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Old 07-22-2005, 01:03 PM   #1 (permalink)
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Default PC+Min Fridge= Great Cooling??

Like the title says, would putting a pc in a mini fridge be great for cooling or is it possibly too cold. If it would work, how would it be done? Would someone just drill some holes somewhere, or would there have to be some type of special hole or something to where nice coolness wouldnt leak out?
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Old 07-22-2005, 01:06 PM   #2 (permalink)
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No, it would work, but condensation is a problem. This issue has been discussed many times everywhere. Things will sweat, especially when you open the fridge they will sweat hella bad, but because of the drastic temp difference there will be lots of condensation and we all know that water and electronics dont mix.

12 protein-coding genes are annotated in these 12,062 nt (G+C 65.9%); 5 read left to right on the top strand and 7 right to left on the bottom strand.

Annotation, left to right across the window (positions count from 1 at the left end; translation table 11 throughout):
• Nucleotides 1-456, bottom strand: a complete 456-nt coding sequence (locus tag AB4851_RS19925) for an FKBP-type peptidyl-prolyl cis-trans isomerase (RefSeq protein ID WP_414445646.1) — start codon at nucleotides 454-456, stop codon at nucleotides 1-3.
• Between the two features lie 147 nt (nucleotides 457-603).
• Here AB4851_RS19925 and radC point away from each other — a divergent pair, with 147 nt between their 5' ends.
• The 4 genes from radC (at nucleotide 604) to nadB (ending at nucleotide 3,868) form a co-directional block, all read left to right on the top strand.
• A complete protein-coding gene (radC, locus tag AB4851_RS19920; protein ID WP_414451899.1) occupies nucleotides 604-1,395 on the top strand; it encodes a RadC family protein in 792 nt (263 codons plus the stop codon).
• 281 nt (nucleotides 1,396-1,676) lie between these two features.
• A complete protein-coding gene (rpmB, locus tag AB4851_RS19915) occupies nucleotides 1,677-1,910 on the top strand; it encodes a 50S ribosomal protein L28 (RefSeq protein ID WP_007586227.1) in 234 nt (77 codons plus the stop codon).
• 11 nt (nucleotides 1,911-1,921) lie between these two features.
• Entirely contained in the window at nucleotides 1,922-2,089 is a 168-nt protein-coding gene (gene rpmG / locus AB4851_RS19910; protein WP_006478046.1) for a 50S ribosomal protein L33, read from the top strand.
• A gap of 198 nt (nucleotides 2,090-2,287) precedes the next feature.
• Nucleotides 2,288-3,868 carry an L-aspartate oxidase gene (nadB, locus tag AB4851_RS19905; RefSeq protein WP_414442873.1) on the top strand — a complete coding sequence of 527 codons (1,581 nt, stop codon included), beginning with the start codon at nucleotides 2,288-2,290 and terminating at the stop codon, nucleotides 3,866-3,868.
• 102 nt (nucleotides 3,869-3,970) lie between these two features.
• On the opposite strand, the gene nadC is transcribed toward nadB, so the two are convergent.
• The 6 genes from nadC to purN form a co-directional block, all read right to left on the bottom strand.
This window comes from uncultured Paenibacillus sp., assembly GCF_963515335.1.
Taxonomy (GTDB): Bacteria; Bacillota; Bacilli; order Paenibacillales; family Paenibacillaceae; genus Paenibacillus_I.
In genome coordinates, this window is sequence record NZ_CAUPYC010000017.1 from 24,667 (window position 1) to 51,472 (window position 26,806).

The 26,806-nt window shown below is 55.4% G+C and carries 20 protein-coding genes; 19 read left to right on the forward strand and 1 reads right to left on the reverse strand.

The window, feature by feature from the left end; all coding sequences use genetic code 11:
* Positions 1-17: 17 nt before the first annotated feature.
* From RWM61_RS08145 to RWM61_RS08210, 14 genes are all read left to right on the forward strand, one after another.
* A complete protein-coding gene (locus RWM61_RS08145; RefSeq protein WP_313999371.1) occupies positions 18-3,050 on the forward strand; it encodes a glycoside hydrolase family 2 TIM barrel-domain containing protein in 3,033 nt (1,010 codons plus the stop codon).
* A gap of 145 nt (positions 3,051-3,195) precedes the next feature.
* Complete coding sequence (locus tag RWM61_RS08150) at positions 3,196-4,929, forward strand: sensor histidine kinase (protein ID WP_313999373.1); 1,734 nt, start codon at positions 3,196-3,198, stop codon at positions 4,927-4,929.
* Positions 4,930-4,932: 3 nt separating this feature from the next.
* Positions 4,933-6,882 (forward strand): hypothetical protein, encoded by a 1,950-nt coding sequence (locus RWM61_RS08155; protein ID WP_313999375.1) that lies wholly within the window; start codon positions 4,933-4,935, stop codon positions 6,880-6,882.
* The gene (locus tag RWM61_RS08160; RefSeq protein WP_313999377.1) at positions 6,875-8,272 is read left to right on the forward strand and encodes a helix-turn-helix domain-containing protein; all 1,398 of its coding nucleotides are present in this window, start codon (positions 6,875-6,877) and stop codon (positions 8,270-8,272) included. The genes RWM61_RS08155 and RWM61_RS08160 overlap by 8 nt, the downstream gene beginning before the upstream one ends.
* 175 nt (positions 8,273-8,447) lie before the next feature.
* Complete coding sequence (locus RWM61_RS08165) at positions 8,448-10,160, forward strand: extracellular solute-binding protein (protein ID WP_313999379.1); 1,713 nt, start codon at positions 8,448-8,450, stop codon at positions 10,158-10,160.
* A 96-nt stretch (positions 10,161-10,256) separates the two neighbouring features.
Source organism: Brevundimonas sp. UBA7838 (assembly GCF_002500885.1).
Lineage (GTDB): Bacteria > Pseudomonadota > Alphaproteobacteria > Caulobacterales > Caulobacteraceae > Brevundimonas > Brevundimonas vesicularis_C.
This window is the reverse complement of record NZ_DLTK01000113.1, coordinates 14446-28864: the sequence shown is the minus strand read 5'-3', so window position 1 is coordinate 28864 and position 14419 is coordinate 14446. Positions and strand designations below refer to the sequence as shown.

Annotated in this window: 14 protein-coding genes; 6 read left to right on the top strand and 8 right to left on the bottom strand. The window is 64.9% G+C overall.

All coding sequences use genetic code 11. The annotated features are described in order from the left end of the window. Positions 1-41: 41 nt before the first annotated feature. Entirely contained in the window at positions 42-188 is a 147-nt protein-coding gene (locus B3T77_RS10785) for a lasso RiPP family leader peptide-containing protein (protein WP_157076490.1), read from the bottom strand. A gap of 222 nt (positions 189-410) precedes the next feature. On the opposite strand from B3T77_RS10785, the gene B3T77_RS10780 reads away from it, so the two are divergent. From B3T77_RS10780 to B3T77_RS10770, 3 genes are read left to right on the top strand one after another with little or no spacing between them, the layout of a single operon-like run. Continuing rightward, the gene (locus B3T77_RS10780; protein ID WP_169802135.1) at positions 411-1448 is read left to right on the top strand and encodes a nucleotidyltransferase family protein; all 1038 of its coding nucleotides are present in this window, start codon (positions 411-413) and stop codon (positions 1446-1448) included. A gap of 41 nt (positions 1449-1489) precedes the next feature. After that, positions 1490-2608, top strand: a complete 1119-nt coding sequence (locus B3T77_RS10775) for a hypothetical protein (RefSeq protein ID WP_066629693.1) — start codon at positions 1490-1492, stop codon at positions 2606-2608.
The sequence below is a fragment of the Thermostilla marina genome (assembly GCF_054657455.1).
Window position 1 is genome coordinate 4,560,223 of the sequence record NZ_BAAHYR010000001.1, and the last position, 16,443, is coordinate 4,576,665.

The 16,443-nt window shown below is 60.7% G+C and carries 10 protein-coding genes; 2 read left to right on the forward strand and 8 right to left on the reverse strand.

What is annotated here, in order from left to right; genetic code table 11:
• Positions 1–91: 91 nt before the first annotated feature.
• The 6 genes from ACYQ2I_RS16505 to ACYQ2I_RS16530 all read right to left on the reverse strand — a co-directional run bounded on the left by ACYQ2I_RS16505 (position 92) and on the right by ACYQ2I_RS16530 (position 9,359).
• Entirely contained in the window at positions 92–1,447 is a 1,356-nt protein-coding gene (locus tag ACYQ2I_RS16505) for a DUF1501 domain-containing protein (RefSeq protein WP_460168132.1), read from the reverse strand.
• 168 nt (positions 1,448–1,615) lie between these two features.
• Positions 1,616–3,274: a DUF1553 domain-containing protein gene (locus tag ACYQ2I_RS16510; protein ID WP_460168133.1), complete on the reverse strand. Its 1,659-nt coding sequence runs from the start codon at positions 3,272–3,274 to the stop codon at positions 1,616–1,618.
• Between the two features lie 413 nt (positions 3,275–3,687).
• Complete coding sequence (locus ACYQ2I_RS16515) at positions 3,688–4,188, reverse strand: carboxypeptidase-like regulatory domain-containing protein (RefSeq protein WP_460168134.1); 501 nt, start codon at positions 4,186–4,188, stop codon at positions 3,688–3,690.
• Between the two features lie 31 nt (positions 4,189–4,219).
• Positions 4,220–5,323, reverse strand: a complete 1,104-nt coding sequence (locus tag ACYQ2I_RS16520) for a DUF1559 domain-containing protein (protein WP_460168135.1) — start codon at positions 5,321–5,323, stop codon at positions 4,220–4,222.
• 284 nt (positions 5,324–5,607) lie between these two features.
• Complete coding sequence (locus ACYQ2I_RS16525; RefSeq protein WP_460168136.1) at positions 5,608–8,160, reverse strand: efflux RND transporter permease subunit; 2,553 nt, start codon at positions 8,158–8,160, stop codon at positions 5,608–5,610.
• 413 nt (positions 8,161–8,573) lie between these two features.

You need to build yourself a phase change system. Once you do that, you have to properly insulate every peice in your computer. It is a costly, very involved process, but it proves to be excellent cooling.

Also, you really dont need to worry about temperature being too cold until around -200ÂșC. But you dont want to cool things like your capacitors to sub zero temps, they dont like to hold a charge when they are too cold. However, yoour CPU LOOOOOOVES being cold!!!
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Old 07-22-2005, 01:33 PM   #3 (permalink)
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we all know that water and electronics dont mix.
Isn't it only with electrolytes? I thought a non-electrolyte like distilled water would be fine since its non-conductive.

I've heard of people who use a spray-on formula which is damn cold and absorbs the heat. My cousin's senior design project was making a spray-on chilled liquid that you spray on parts as an active cooling. It was obviously electrically inert. You can get more details about that concept here: InnertCHILL.